By Jon Lees
NZ: One of New Zealand’s top jockeys Jason Waddell has been disqualified for ten years for threatening to kill a top racing official.
Waddell, 35, told Waikato Racing Club chief executive Andrew Castles in a phone call, “You’re dead ****, watch your back” and also posted an insulting social media message and made a threat against another leading racing figure.
Waddell was found guilty of acts detrimental to the interests of racing at an inquiry heard by the Judicial Committee of the Judicial Control Authority, which was held in May and a decision announced this month.
A subsequent request by Waddell, who did not attend the inquiry and had not responded at various stages of the investigation, asking for a rehearing so he could defend the charges was declined.
Waddell has ridden more than 700 winners and enjoyed a highly successful start to 2020 when he rode three G1 winners, including success in the New Zealand Oaks on Jennifer Eccles.
He was set to partner the filly in a G1 on her seasonal comeback at Hastings in September but was stood down after being unable to provide a urine sample for a drug test, for which he was given a 22-month disqualification in December. It was the day after the disqualification when he threatened Castles, for which he was also charged by police.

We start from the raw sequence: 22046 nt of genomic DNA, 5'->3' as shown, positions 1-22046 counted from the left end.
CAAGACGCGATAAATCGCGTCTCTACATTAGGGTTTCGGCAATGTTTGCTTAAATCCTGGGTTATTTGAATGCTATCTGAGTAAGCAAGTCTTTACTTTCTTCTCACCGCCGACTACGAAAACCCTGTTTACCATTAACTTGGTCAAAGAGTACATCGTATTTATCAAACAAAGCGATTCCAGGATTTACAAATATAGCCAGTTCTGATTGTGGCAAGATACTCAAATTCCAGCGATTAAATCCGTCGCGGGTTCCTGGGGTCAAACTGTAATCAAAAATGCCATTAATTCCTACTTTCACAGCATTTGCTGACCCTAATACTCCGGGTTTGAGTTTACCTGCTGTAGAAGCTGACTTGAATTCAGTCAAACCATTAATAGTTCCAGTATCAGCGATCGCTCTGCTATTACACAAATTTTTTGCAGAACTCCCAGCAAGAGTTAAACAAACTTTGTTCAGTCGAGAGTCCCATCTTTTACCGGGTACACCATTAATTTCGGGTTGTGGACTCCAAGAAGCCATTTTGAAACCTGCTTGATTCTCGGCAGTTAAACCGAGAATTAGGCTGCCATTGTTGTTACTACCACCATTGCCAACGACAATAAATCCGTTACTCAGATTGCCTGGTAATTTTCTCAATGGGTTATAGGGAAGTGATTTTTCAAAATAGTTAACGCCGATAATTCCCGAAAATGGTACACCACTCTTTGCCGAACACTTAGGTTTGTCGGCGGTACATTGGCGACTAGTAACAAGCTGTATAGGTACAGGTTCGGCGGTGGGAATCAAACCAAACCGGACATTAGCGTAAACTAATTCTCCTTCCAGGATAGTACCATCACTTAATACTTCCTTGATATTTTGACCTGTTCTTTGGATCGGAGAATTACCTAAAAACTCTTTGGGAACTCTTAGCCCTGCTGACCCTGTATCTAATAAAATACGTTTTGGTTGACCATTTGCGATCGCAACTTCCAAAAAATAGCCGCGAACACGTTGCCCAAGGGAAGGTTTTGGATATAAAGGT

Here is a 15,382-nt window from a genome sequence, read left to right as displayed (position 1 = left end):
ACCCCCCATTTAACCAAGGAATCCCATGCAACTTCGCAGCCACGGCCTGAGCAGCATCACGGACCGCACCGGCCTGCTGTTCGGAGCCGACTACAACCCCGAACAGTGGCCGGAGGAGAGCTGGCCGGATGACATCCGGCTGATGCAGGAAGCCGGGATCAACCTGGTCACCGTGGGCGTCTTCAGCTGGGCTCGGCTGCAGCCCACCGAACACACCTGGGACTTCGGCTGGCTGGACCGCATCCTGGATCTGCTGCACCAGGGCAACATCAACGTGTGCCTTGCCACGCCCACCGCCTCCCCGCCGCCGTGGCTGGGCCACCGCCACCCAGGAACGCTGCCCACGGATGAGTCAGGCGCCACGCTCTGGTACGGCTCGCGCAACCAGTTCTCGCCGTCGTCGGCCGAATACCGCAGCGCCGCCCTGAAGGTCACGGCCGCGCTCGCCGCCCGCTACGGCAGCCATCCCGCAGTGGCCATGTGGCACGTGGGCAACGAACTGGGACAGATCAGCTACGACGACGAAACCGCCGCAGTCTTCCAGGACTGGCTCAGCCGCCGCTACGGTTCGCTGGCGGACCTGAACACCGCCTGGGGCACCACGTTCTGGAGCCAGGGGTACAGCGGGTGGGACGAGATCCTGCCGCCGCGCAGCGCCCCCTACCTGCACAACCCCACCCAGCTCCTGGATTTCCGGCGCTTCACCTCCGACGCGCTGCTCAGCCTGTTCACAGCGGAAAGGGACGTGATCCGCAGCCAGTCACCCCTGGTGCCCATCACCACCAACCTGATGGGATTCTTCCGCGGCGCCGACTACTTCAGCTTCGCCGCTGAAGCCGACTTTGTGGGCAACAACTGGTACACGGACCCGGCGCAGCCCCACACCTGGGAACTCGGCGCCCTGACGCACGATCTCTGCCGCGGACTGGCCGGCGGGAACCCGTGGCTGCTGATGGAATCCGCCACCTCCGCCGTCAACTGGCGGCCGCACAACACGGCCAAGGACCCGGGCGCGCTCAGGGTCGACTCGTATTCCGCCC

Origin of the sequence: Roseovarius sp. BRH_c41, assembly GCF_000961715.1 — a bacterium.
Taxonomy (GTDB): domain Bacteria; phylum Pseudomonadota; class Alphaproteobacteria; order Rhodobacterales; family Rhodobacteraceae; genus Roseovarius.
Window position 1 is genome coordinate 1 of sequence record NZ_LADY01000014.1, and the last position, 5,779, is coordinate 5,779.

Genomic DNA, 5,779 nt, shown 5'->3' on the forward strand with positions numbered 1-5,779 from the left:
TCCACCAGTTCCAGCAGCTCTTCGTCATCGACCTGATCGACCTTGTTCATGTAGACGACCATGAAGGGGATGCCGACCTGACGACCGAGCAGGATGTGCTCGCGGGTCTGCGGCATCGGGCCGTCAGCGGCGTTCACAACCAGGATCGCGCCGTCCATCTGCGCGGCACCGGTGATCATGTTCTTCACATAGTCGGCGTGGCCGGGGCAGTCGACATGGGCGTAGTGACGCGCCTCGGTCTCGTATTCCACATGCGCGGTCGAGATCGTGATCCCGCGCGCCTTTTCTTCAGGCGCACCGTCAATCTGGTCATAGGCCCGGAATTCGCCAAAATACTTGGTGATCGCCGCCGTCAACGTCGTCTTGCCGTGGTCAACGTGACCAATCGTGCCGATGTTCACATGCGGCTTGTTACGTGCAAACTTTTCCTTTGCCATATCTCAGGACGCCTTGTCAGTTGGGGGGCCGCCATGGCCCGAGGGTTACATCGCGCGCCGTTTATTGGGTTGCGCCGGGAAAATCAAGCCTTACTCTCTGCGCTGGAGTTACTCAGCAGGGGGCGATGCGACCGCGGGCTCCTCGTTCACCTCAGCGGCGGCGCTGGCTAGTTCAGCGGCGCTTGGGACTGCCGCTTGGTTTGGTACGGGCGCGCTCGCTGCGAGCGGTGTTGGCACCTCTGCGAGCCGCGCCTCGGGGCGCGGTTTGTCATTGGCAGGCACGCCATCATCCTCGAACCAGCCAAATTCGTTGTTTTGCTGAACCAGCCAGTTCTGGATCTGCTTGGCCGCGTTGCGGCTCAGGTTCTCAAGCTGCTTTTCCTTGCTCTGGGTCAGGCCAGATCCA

Waddell, a multiple G1-winning rider, has a poor disciplinary record. He was given a 14-month ban in 2010 when he tested positive for methamphetamine and was handed a 12-month sentence in 2015 after he was found guilty of causing deliberate interference to a horse ridden by Samantha Collett, which it was alleged could have put her in a wheelchair.
The inquiry concluded there were no mitigating factors to his offending. He had previously breached the rules with “obscene, abusive and threatening behaviour” and his most recent offending was regarded as “a significant increase in seriousness”.
It took into account that Waddell suffered depression, had voluntarily cancelled his licence and had a cannabis addiction.
However the panel said a disqualification was the only appropriate sanction to reflect the fact that he was not “a fit and proper person to be involved in the racing industry”.
Waddell was disqualified until September 2030 and ordered to pay a total of NZ$2,500 (£1,200) towards costs.
• Visit the NZ Judicial Control Authority website